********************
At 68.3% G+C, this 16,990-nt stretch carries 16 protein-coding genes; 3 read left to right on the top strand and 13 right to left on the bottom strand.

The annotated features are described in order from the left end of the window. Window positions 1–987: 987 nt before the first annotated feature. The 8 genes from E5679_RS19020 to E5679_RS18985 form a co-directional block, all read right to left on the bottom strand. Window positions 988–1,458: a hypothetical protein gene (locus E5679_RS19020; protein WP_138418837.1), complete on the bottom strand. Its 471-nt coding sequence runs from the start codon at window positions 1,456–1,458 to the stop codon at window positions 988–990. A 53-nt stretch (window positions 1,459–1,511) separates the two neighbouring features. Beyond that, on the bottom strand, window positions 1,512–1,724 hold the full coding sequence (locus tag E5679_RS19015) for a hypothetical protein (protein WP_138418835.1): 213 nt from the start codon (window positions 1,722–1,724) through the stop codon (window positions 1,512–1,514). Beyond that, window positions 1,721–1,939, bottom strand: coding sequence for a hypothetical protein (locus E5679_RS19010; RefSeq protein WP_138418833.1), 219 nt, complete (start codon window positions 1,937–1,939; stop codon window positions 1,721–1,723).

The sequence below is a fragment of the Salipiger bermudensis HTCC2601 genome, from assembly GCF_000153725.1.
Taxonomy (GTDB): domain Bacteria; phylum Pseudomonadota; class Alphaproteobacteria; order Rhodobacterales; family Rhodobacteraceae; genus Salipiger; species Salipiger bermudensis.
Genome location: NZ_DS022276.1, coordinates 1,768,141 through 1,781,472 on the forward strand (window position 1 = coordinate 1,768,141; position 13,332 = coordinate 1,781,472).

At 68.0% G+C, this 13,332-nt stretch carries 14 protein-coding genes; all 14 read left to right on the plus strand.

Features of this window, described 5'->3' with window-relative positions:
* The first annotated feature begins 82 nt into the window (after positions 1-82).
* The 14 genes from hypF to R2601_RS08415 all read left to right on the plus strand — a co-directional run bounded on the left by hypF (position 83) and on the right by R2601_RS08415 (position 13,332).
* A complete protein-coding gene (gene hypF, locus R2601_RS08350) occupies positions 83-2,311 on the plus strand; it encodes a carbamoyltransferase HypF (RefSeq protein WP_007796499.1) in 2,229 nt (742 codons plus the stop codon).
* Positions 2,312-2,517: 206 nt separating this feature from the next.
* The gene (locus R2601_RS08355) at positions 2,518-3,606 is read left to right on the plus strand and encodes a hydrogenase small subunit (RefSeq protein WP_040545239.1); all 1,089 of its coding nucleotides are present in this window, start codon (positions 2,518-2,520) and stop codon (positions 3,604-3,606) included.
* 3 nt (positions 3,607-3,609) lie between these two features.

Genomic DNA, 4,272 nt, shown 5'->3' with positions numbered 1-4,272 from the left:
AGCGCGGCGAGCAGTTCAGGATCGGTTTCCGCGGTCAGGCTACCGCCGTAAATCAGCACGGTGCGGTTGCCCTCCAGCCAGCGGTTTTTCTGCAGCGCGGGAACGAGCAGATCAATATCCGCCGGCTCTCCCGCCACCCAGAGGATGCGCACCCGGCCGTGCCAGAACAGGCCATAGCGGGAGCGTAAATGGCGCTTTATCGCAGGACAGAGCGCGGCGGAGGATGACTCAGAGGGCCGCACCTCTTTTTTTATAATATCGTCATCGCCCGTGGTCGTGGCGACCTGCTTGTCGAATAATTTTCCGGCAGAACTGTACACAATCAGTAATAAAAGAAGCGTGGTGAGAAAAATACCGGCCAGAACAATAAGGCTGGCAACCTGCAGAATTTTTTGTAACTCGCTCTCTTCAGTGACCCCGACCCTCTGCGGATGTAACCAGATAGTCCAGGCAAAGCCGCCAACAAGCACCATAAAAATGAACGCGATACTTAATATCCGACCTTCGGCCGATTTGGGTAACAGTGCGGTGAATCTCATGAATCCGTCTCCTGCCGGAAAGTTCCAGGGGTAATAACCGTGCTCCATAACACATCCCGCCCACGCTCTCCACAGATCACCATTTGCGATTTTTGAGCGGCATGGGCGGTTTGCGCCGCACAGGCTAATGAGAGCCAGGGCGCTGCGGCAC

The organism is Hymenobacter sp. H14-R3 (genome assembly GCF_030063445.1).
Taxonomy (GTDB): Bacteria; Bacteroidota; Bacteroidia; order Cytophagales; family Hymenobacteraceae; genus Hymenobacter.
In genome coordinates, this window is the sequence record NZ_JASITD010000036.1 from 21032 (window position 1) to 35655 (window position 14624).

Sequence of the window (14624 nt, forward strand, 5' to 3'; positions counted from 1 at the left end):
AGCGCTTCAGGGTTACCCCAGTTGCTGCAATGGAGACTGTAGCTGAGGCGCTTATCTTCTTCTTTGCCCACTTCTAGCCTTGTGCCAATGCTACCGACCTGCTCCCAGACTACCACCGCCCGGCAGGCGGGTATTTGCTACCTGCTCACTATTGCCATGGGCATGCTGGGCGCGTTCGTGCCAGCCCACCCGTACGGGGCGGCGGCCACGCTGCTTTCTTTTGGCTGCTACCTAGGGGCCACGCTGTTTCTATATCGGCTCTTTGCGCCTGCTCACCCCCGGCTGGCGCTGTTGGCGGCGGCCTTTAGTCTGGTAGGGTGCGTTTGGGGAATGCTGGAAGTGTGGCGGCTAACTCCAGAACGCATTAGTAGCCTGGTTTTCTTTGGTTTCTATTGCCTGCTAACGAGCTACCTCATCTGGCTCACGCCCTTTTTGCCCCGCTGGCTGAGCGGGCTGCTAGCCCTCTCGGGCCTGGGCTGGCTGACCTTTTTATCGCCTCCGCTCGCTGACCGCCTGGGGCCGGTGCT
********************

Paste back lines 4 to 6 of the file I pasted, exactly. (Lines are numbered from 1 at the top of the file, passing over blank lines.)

Taxonomy (GTDB): domain Bacteria; phylum Pseudomonadota; class Alphaproteobacteria; order Rhodobacterales; family Rhodobacteraceae; genus Salipiger; species Salipiger bermudensis.
Genome location: NZ_DS022276.1, coordinates 1,768,141 through 1,781,472 on the forward strand (window position 1 = coordinate 1,768,141; position 13,332 = coordinate 1,781,472).

At 68.0% G+C, this 13,332-nt stretch carries 14 protein-coding genes; all 14 read left to right on the plus strand.